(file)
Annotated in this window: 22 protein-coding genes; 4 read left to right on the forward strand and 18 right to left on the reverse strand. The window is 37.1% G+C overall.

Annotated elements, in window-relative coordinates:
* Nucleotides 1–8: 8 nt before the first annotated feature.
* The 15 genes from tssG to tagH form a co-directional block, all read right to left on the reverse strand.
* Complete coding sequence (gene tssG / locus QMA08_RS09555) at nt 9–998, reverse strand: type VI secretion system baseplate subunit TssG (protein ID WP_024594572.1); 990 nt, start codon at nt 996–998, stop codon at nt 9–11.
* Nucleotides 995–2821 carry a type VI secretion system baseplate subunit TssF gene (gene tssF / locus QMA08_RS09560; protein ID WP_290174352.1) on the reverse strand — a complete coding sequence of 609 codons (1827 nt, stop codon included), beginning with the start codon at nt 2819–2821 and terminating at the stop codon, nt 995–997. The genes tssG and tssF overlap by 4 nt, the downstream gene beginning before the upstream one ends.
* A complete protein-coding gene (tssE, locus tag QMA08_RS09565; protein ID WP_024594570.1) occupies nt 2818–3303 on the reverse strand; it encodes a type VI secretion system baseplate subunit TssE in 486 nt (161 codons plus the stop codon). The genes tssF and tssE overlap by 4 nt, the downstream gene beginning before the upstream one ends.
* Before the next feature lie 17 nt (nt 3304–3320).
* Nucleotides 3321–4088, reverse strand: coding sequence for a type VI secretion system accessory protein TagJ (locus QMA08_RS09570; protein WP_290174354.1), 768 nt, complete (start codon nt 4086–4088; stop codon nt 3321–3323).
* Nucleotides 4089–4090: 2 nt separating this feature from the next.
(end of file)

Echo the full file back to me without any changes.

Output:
Annotated in this window: 22 protein-coding genes; 4 read left to right on the forward strand and 18 right to left on the reverse strand. The window is 37.1% G+C overall.

Annotated elements, in window-relative coordinates:
* Nucleotides 1–8: 8 nt before the first annotated feature.
* The 15 genes from tssG to tagH form a co-directional block, all read right to left on the reverse strand.
* Complete coding sequence (gene tssG / locus QMA08_RS09555) at nt 9–998, reverse strand: type VI secretion system baseplate subunit TssG (protein ID WP_024594572.1); 990 nt, start codon at nt 996–998, stop codon at nt 9–11.
* Nucleotides 995–2821 carry a type VI secretion system baseplate subunit TssF gene (gene tssF / locus QMA08_RS09560; protein ID WP_290174352.1) on the reverse strand — a complete coding sequence of 609 codons (1827 nt, stop codon included), beginning with the start codon at nt 2819–2821 and terminating at the stop codon, nt 995–997. The genes tssG and tssF overlap by 4 nt, the downstream gene beginning before the upstream one ends.
* A complete protein-coding gene (tssE, locus tag QMA08_RS09565; protein ID WP_024594570.1) occupies nt 2818–3303 on the reverse strand; it encodes a type VI secretion system baseplate subunit TssE in 486 nt (161 codons plus the stop codon). The genes tssF and tssE overlap by 4 nt, the downstream gene beginning before the upstream one ends.
* Before the next feature lie 17 nt (nt 3304–3320).
* Nucleotides 3321–4088, reverse strand: coding sequence for a type VI secretion system accessory protein TagJ (locus QMA08_RS09570; protein WP_290174354.1), 768 nt, complete (start codon nt 4086–4088; stop codon nt 3321–3323).
* Nucleotides 4089–4090: 2 nt separating this feature from the next.